We’re often contacted by readers who are planning on moving to Lanzarote, either to retire, or to move here for work or health reasons.
Choosing where to live when moving to Lanzarote
The chances are you’ve holidayed a few times on the island, and the obvious choice is to choose to live in the area you know. But don’t forget being on holiday is very different to living here.
Broadly speaking, I’d break down the island’s areas as follows:
The resorts – Puerto del Carmen, Costa Teguise and Playa Blanca
The towns – Places like Arrecife, Teguise, Playa Honda, San Bartolome, Tias and Yaiza
Rural areas – Places like La Asomada, Haria, Arrieta, Femes and pretty much anywhere north of Teguise
Each has advantages and disadvantages:
There are many benefits to living in a resort area. You are more likely to find work, the shops are open long hours and are well stocked, and many people speak English. You’ll also find many other foreign residents living in resort areas, so it may be much easier to create a network of friends. Internet connection for home or by using wi-fi hotspots is also pretty straightforward.
The downsides of living in a resort include the fact that shopping for food in the local supermarkets can be expensive, your Spanish may not improve, and you may be subjected to noisy holidaymakers! Prices of property, for rental or purchase tend to be higher and the properties themselves are often smaller.
The island’s towns are home to the bulk of the population, and are a good place to set up home. You’ll find fewer “British” goods in the shops, but they will offer better value. Internet connection is no problem and you’ll be able to get a high speed service in the towns – there’s even fibre now in some parts of the island. You’ll find property prices are lower and the houses and apartments much more spacious.
You’ll also find you are more easily able to make local contacts, as your neighbours will also be living here, rather than on holiday.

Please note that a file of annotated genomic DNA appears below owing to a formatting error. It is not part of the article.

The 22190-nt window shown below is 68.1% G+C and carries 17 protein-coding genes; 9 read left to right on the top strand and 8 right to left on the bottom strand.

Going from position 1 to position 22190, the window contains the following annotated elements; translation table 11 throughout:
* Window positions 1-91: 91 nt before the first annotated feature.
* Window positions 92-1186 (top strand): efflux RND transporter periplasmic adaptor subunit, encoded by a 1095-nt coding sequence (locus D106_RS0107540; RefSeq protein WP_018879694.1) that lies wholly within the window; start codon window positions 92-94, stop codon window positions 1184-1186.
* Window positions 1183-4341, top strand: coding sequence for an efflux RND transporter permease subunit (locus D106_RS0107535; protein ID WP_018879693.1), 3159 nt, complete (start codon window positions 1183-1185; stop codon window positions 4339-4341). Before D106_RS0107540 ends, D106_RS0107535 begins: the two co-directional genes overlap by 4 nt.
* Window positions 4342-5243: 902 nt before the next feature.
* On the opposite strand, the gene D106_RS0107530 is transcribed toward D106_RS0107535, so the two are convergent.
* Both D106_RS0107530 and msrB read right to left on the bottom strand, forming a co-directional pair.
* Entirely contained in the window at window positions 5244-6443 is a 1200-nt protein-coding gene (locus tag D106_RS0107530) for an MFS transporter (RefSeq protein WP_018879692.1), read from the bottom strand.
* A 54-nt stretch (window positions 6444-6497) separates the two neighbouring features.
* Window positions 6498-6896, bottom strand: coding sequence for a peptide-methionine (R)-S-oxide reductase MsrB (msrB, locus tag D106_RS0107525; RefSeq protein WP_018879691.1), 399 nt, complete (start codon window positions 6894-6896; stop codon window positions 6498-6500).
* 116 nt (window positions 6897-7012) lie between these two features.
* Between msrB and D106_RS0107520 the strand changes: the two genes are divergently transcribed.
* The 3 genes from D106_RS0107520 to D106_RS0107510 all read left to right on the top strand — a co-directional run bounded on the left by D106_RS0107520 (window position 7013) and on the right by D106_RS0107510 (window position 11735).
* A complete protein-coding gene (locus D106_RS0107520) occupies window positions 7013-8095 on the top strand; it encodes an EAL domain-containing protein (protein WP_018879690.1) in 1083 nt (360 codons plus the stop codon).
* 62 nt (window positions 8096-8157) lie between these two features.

You might struggle with outdoor space, though, and unless you’re in Arrecife, you won’t be near the beach and are unlikely to have access to a swimming pool. Apart from fiesta time, the towns are generally quieter than the resorts.
You’ll have the chance to really “feel” Spanish by living in a rural area. You may still see people working the land with donkeys, you’ll be dealing a lot with small shopkeepers, and you’ll enjoy much more space, both inside and outside properties. Many villages still revolve around their Sociedades, and you’ll find you soon become a part of village life if you frequent yours. Rentals and house prices are generally the lowest in rural areas.
Most village shops still observe siesta, and you won’t find English style food or newspapers in them. They are, however, great value for money and offer old fashioned, courteous service. The internet has reached the whole island, although speeds in rural areas may not be more than about 6MB, and there are still parts of the island where mobile phone signals are weak. Very few people in rural areas speak any English.
If you’re considering moving to Lanzarote consider getting a copy of the story of our family’s move to the island: Living in Lanzarote
More reading: 8 tips for getting a job in Lanzarote